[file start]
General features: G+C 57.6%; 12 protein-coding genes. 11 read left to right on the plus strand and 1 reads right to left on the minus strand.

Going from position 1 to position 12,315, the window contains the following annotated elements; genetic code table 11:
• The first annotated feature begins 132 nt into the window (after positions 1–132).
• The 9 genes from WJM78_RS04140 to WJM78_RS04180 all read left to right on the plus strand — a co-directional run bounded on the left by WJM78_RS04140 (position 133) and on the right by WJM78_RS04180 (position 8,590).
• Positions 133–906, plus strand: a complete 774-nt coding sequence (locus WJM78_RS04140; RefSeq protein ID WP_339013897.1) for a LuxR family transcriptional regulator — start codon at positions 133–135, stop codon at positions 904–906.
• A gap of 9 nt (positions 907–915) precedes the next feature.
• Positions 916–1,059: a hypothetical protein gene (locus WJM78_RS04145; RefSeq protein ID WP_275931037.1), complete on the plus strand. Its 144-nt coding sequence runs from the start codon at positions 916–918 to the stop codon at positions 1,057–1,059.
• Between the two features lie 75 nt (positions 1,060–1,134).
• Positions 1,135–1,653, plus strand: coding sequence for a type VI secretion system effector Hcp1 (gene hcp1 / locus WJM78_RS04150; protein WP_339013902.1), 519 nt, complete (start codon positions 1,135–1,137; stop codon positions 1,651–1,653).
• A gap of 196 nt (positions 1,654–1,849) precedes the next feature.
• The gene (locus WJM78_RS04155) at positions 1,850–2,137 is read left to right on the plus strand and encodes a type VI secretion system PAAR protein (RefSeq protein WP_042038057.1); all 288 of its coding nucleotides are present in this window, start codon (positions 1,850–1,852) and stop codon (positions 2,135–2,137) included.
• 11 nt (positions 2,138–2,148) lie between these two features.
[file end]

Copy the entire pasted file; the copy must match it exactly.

General features: G+C 57.6%; 12 protein-coding genes. 11 read left to right on the plus strand and 1 reads right to left on the minus strand.

Going from position 1 to position 12,315, the window contains the following annotated elements; genetic code table 11:
• The first annotated feature begins 132 nt into the window (after positions 1–132).
• The 9 genes from WJM78_RS04140 to WJM78_RS04180 all read left to right on the plus strand — a co-directional run bounded on the left by WJM78_RS04140 (position 133) and on the right by WJM78_RS04180 (position 8,590).
• Positions 133–906, plus strand: a complete 774-nt coding sequence (locus WJM78_RS04140; RefSeq protein ID WP_339013897.1) for a LuxR family transcriptional regulator — start codon at positions 133–135, stop codon at positions 904–906.
• A gap of 9 nt (positions 907–915) precedes the next feature.
• Positions 916–1,059: a hypothetical protein gene (locus WJM78_RS04145; RefSeq protein ID WP_275931037.1), complete on the plus strand. Its 144-nt coding sequence runs from the start codon at positions 916–918 to the stop codon at positions 1,057–1,059.
• Between the two features lie 75 nt (positions 1,060–1,134).
• Positions 1,135–1,653, plus strand: coding sequence for a type VI secretion system effector Hcp1 (gene hcp1 / locus WJM78_RS04150; protein WP_339013902.1), 519 nt, complete (start codon positions 1,135–1,137; stop codon positions 1,651–1,653).
• A gap of 196 nt (positions 1,654–1,849) precedes the next feature.
• The gene (locus WJM78_RS04155) at positions 1,850–2,137 is read left to right on the plus strand and encodes a type VI secretion system PAAR protein (RefSeq protein WP_042038057.1); all 288 of its coding nucleotides are present in this window, start codon (positions 1,850–1,852) and stop codon (positions 2,135–2,137) included.
• 11 nt (positions 2,138–2,148) lie between these two features.